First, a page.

The Parliament of Sierra Leone has repealed the 1965 Public Order Act (POA) that criminalised libel and sedition in what has been hailed as a historic moment for press freedom in that country.

The lawmakers also unanimously approved the Independent Media Commission (IMC) Act 2020 during a sitting on Thursday July 23. 

The Speaker of Parliament, Dr. Abass Chernor Bundu, said the passage of both Acts was a triumph for democracy and good governance, as he thanked President Bio for delivering on his campaign promise.

Dr Bundu said the new IMC Act has  safeguards that enhance and strengthen press freedom.

He said Parliament has restored the dignity of the media by repealing the law and hope that responsible and professional journalism will hold sway in Sierra Leone. 

Sierra Leonean journalists have welcomed the repealing of the country’s most draconian law. The 55 year old law has been used by previous government in Sierra Leone to silence independent journalists. 

Prominent journalist and BBC correspondent Umaru Fofana wrote on his Facebook page: “I’m still in disbelief that my profession is no longer criminalized. Criminal Libel Law is now history in Sierra Leone.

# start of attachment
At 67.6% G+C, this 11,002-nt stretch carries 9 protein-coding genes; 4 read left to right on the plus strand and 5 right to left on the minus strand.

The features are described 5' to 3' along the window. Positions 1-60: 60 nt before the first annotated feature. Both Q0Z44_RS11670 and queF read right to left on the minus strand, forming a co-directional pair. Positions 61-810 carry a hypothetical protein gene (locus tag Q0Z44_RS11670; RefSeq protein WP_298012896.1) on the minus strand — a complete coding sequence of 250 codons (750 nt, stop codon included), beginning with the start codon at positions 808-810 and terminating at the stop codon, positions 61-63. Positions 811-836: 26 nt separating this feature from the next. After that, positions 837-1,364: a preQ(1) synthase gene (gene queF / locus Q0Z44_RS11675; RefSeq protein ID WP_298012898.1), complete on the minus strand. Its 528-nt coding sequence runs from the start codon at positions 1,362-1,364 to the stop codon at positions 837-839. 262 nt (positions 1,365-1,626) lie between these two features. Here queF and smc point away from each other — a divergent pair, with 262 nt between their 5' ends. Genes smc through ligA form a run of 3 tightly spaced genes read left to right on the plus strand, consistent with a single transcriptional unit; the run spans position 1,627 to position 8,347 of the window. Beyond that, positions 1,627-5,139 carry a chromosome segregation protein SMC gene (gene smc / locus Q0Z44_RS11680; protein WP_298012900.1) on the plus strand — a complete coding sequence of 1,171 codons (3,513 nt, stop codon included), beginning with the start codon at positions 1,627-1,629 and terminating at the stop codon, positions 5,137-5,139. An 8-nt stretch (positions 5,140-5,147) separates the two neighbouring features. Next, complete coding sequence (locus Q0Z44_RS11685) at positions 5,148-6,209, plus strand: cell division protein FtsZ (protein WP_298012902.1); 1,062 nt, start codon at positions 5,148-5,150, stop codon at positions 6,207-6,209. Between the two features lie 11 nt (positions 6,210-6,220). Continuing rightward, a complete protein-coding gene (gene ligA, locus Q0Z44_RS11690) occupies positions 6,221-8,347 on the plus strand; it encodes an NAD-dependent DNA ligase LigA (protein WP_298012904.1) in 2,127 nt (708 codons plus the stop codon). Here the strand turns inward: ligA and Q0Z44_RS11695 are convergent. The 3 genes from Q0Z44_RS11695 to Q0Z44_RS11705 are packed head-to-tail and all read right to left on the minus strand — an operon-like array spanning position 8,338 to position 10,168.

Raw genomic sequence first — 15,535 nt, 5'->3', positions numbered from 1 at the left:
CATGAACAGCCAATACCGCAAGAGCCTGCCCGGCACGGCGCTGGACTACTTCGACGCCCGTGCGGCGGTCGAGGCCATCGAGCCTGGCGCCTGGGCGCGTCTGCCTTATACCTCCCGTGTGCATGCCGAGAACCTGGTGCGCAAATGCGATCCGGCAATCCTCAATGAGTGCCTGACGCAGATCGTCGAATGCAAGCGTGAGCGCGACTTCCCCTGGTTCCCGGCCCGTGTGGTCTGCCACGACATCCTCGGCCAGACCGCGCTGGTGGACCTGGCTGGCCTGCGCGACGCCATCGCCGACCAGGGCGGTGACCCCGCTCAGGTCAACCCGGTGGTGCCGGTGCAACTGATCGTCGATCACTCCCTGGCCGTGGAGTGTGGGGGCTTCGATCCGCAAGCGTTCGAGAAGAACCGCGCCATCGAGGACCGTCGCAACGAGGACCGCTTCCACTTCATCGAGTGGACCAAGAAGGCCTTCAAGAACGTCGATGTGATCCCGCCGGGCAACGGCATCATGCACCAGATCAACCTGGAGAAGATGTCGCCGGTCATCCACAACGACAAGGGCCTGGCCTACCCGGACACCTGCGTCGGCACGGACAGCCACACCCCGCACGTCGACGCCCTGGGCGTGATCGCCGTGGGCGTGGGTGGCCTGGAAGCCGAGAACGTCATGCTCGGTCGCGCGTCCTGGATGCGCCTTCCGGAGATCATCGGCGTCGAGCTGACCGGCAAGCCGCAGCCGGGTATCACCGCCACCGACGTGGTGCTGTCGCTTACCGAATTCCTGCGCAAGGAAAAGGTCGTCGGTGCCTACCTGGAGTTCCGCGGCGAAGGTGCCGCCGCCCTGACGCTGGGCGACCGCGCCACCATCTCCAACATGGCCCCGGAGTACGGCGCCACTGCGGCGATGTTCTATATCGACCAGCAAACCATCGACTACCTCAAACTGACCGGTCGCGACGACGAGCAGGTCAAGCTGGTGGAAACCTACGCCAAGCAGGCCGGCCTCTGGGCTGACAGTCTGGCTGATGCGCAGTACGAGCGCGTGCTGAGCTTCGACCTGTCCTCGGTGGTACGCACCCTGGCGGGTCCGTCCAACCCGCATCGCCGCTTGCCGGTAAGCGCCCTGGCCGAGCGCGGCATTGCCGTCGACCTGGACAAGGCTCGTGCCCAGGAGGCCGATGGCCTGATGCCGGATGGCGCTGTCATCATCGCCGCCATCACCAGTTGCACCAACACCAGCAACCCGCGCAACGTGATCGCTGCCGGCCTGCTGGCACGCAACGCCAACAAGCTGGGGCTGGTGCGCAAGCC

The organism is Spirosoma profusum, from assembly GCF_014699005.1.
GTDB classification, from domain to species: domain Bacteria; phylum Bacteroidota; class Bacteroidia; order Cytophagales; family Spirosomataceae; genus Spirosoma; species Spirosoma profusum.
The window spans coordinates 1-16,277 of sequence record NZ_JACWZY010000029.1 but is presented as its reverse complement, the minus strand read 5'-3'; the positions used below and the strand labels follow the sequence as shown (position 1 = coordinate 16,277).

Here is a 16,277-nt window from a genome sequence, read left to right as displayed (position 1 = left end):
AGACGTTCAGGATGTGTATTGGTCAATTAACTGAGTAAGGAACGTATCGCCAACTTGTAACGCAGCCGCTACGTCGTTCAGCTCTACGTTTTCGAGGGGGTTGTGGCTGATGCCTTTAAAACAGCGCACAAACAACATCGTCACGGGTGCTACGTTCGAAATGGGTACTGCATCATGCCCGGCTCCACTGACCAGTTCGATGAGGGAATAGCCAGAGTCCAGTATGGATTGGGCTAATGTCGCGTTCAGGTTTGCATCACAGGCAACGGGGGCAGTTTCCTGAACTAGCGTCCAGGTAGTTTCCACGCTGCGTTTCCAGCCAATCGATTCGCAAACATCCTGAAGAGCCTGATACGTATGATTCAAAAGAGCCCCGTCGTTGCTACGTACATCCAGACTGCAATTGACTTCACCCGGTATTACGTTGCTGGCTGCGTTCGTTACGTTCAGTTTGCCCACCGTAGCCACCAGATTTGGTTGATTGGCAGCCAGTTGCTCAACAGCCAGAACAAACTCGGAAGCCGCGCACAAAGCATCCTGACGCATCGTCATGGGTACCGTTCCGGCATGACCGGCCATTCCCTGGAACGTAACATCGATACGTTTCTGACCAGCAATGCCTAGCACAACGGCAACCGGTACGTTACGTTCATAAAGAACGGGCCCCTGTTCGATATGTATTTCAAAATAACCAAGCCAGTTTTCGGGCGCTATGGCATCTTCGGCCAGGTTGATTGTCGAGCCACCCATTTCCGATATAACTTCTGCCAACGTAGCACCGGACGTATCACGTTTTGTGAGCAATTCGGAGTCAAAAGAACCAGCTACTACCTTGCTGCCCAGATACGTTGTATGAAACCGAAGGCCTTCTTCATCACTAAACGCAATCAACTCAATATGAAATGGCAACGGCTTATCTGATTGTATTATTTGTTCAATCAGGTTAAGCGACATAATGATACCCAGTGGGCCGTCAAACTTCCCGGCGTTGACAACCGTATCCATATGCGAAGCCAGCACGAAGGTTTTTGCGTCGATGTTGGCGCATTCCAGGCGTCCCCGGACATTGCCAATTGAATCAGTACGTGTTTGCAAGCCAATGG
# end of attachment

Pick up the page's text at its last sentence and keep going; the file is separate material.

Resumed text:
“Last night after it had happened I became so emotional that I cried. Slavery lasts for a while but freedom lasts forever!”.

Veteran journalist and Parliamentarian Alhaji Ibrahim Ben Kargbo MP said Public Order Act of 1965 had been hindering press freedom in the country. 

He recalled his days in journalism when they were indoctrinated about the dangers surrounding the Act. 

Mr Kargbo also spoke about efforts made by past and present executives of Sierra Leone journalists union to the repeal process.

“We have all tried our best to get to this point today. 

“I am satisfied that what we started several years ago has come into fruition.”

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